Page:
Organization profile

Organization profile

The Center for Rehabilitation Robotics develops robotic devices and therapies to improve the lives of people with disabilities. The largest of the center’s eight current projects is the development of a device that combines a robotic exoskeleton and a virtual reality program for neurorehabilitation of people with limited arm movement resulting from a stroke. Smaller projects on wearable robots focus on lower-extremity exoskeletons to restore walking to individuals following a stroke; epidural electrical stimulation to increase spinal cord transmission; the improved use of exoskeletons by people with spinal cord injury; and the study of new robotic technology for stroke therapy to be used in the home.
Researchers at the center are also designing new human-robot interfaces that allow people to control exoskeletons in a biologically natural way. Lastly, the organization Parent Project Muscular Dystrophy is backing a center project to equip 30 young men with Duchenne Muscular Dystrophy with NJIT-developed exoskeletons that will extend the use of their arms for up to five years. The Kessler Foundation and Rutgers Department of Rehabilitation and Movement Science are major collaborators. The center’s work is supported by the National Science Foundation, the National Institutes of Health and the National Institute on Disability, Independent Living, and Rehabilitation Research, among other agencies and organizations.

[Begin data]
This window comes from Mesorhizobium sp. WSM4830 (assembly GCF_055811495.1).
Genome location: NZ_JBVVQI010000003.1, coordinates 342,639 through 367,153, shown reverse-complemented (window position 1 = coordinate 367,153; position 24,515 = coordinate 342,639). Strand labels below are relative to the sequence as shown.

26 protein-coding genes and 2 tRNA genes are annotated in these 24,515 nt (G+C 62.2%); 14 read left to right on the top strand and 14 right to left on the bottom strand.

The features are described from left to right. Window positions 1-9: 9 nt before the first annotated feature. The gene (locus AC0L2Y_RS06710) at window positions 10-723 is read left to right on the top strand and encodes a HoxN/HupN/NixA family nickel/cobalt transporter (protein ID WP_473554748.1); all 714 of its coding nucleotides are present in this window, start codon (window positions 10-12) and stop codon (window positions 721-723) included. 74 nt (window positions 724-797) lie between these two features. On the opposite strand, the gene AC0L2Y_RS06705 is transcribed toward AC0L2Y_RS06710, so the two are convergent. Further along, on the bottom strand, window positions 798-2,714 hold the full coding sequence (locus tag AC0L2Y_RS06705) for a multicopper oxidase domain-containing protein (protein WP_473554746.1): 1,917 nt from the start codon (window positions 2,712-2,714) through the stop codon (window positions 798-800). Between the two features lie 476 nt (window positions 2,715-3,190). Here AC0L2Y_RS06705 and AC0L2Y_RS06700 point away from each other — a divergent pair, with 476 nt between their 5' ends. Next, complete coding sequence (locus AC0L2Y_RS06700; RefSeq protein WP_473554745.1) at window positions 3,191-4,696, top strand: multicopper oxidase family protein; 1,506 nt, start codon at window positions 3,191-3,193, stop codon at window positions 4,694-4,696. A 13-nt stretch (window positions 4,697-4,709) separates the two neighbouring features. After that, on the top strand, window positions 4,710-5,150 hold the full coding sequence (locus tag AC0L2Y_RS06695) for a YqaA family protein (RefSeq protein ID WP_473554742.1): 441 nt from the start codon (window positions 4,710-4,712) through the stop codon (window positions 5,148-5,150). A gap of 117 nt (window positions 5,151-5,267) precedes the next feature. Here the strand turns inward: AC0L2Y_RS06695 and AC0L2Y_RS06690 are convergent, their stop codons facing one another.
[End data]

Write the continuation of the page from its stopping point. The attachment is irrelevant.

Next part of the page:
Fingerprint Dive into the research topics where Center for Rehabilitation Robotics is active. These topic labels come from the works of this organization's members. Together they form a unique fingerprint.

Hand Medicine & Life Sciences
Virtual reality Engineering & Materials Science
Patient rehabilitation Engineering & Materials Science
Upper Extremity Medicine & Life Sciences
Arm Medicine & Life Sciences
Stroke Medicine & Life Sciences
Fingers Medicine & Life Sciences
Sensory Feedback Medicine & Life Sciences

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Research Output 1984 2019

Coordination of reach-to-grasp in physical and haptic-free virtual environments

Furmanek, M. P., Schettino, L. F., Yarossi, M., Kirkman, S., Adamovich, S. & Tunik, E., Jun 27 2019, In : Journal of neuroengineering and rehabilitation. 16, 1, 78.

New Jersey Institute of Technology

Research output: Contribution to journalArticle

Open Access
Hand Strength
Biomechanical Phenomena
Young Adult
Open Access
Feasibility Studies
Upper Extremity
Transcranial Magnetic Stimulation
1 Citation (Scopus)

The Effect of Movement Phase on the Contralaterally Coordinated Paired Associative Stimulation-Induced Excitability

Fluet, G., Alokaily, A. O., Yarossi, M., Tunik, E. & Adamovich, S. V., Oct 26 2018, 40th Annual International Conference of the IEEE Engineering in Medicine and Biology Society, EMBC 2018. Institute of Electrical and Electronics Engineers Inc., p. 3080-3083 4 p. 8512931. (Proceedings of the Annual International Conference of the IEEE Engineering in Medicine and Biology Society, EMBS; vol. 2018-July).

Rutgers, The State University, New Jersey Institute of Technology

Research output: Chapter in Book/Report/Conference proceedingConference contribution

Bioelectric potentials
Motor Evoked Potentials